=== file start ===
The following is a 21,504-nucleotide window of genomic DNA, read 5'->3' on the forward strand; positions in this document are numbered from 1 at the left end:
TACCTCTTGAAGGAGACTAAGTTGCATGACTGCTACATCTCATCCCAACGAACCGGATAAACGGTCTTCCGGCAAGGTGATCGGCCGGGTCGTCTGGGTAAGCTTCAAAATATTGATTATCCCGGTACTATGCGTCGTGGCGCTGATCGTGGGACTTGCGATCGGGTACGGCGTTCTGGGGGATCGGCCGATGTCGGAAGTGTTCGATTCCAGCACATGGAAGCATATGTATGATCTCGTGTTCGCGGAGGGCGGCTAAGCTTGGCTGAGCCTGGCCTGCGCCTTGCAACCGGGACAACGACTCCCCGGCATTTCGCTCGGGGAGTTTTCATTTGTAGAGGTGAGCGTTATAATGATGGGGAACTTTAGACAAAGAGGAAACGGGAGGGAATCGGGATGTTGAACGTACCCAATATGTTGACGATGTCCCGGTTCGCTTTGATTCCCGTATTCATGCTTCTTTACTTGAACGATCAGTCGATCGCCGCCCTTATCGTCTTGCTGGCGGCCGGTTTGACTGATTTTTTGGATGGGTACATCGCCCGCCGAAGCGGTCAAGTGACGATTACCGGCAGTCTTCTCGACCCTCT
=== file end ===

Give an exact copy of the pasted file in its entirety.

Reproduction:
The following is a 21,504-nucleotide window of genomic DNA, read 5'->3' on the forward strand; positions in this document are numbered from 1 at the left end:
TACCTCTTGAAGGAGACTAAGTTGCATGACTGCTACATCTCATCCCAACGAACCGGATAAACGGTCTTCCGGCAAGGTGATCGGCCGGGTCGTCTGGGTAAGCTTCAAAATATTGATTATCCCGGTACTATGCGTCGTGGCGCTGATCGTGGGACTTGCGATCGGGTACGGCGTTCTGGGGGATCGGCCGATGTCGGAAGTGTTCGATTCCAGCACATGGAAGCATATGTATGATCTCGTGTTCGCGGAGGGCGGCTAAGCTTGGCTGAGCCTGGCCTGCGCCTTGCAACCGGGACAACGACTCCCCGGCATTTCGCTCGGGGAGTTTTCATTTGTAGAGGTGAGCGTTATAATGATGGGGAACTTTAGACAAAGAGGAAACGGGAGGGAATCGGGATGTTGAACGTACCCAATATGTTGACGATGTCCCGGTTCGCTTTGATTCCCGTATTCATGCTTCTTTACTTGAACGATCAGTCGATCGCCGCCCTTATCGTCTTGCTGGCGGCCGGTTTGACTGATTTTTTGGATGGGTACATCGCCCGCCGAAGCGGTCAAGTGACGATTACCGGCAGTCTTCTCGACCCTCT